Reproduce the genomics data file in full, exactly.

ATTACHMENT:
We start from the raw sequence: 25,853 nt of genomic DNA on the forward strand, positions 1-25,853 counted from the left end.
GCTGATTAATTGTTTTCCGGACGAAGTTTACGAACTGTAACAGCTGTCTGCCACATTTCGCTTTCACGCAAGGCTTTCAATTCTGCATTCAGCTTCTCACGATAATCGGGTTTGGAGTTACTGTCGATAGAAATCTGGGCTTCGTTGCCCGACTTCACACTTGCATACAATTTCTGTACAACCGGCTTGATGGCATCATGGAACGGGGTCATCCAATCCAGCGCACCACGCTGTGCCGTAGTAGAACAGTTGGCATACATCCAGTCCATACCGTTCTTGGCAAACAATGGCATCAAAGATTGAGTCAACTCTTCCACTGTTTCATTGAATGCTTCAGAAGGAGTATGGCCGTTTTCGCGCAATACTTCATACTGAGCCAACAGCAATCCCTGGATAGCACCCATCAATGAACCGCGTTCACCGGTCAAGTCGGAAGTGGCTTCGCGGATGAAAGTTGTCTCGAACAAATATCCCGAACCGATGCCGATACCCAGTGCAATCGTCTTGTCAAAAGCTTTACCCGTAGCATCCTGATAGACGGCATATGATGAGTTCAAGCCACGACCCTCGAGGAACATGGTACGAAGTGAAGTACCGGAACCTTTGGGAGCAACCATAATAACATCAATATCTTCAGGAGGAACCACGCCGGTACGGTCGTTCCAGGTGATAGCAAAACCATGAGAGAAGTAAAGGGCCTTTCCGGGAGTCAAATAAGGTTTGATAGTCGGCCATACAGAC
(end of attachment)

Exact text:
We start from the raw sequence: 25,853 nt of genomic DNA on the forward strand, positions 1-25,853 counted from the left end.
GCTGATTAATTGTTTTCCGGACGAAGTTTACGAACTGTAACAGCTGTCTGCCACATTTCGCTTTCACGCAAGGCTTTCAATTCTGCATTCAGCTTCTCACGATAATCGGGTTTGGAGTTACTGTCGATAGAAATCTGGGCTTCGTTGCCCGACTTCACACTTGCATACAATTTCTGTACAACCGGCTTGATGGCATCATGGAACGGGGTCATCCAATCCAGCGCACCACGCTGTGCCGTAGTAGAACAGTTGGCATACATCCAGTCCATACCGTTCTTGGCAAACAATGGCATCAAAGATTGAGTCAACTCTTCCACTGTTTCATTGAATGCTTCAGAAGGAGTATGGCCGTTTTCGCGCAATACTTCATACTGAGCCAACAGCAATCCCTGGATAGCACCCATCAATGAACCGCGTTCACCGGTCAAGTCGGAAGTGGCTTCGCGGATGAAAGTTGTCTCGAACAAATATCCCGAACCGATGCCGATACCCAGTGCAATCGTCTTGTCAAAAGCTTTACCCGTAGCATCCTGATAGACGGCATATGATGAGTTCAAGCCACGACCCTCGAGGAACATGGTACGAAGTGAAGTACCGGAACCTTTGGGAGCAACCATAATAACATCAATATCTTCAGGAGGAACCACGCCGGTACGGTCGTTCCAGGTGATAGCAAAACCATGAGAGAAGTAAAGGGCCTTTCCGGGAGTCAAATAAGGTTTGATAGTCGGCCATACAGAC